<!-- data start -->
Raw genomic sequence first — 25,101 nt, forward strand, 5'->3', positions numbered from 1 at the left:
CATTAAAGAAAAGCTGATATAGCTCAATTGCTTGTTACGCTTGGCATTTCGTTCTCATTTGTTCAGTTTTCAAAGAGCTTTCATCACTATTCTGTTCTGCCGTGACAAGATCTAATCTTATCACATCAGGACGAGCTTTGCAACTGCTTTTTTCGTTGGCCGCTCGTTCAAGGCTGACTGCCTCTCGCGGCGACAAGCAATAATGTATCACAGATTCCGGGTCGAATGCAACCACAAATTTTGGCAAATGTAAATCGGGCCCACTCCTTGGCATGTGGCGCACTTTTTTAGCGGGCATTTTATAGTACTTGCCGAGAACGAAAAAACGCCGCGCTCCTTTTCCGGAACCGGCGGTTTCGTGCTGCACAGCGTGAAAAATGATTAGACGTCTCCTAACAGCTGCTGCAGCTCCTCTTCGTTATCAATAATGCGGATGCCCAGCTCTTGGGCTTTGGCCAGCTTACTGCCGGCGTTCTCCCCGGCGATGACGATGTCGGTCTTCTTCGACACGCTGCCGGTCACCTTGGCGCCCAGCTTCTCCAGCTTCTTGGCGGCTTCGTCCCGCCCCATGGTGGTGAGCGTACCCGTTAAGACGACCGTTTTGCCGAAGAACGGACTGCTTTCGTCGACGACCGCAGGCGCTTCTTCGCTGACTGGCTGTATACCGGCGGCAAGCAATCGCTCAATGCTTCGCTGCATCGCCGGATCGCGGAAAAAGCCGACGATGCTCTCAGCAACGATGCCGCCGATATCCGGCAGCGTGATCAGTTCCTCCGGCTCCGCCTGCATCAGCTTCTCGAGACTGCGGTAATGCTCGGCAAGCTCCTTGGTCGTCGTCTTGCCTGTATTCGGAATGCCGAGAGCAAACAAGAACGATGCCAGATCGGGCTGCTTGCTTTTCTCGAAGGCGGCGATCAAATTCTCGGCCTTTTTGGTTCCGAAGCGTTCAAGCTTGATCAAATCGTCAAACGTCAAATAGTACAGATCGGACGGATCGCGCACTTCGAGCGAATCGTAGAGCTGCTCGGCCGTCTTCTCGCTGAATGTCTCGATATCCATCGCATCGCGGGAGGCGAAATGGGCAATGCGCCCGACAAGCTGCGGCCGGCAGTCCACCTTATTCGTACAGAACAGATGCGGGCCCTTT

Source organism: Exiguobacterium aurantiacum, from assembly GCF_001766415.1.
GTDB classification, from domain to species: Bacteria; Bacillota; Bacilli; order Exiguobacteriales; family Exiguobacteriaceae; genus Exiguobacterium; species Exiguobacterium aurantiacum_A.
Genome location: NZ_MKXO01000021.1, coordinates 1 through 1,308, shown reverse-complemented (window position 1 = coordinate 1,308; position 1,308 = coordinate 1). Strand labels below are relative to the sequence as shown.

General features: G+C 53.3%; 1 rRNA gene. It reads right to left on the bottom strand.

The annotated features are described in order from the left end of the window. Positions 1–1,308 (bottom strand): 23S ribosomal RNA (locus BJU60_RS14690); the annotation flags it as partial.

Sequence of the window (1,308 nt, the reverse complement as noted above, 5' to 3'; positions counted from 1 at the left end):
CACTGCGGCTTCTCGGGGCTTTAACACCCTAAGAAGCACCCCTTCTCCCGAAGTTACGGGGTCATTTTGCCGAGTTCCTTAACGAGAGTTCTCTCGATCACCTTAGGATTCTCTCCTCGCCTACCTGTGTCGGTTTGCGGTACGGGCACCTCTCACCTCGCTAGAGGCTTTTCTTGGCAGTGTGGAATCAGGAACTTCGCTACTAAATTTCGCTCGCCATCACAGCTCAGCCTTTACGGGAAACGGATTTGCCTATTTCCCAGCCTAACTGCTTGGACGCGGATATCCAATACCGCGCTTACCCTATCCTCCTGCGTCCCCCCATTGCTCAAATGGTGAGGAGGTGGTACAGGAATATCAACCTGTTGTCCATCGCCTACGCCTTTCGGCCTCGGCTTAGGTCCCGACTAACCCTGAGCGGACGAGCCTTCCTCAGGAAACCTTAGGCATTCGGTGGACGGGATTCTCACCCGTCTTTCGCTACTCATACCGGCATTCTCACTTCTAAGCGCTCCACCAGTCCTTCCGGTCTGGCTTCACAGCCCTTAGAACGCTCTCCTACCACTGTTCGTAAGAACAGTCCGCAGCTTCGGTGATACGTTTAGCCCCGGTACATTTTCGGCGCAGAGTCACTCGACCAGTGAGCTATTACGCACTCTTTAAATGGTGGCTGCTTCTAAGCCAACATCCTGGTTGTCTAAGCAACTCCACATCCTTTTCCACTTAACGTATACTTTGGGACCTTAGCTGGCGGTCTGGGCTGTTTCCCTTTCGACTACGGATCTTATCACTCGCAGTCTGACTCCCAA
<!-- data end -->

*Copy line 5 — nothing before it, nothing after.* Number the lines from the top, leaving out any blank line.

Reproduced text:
Genome location: NZ_MKXO01000021.1, coordinates 1 through 1,308, shown reverse-complemented (window position 1 = coordinate 1,308; position 1,308 = coordinate 1). Strand labels below are relative to the sequence as shown.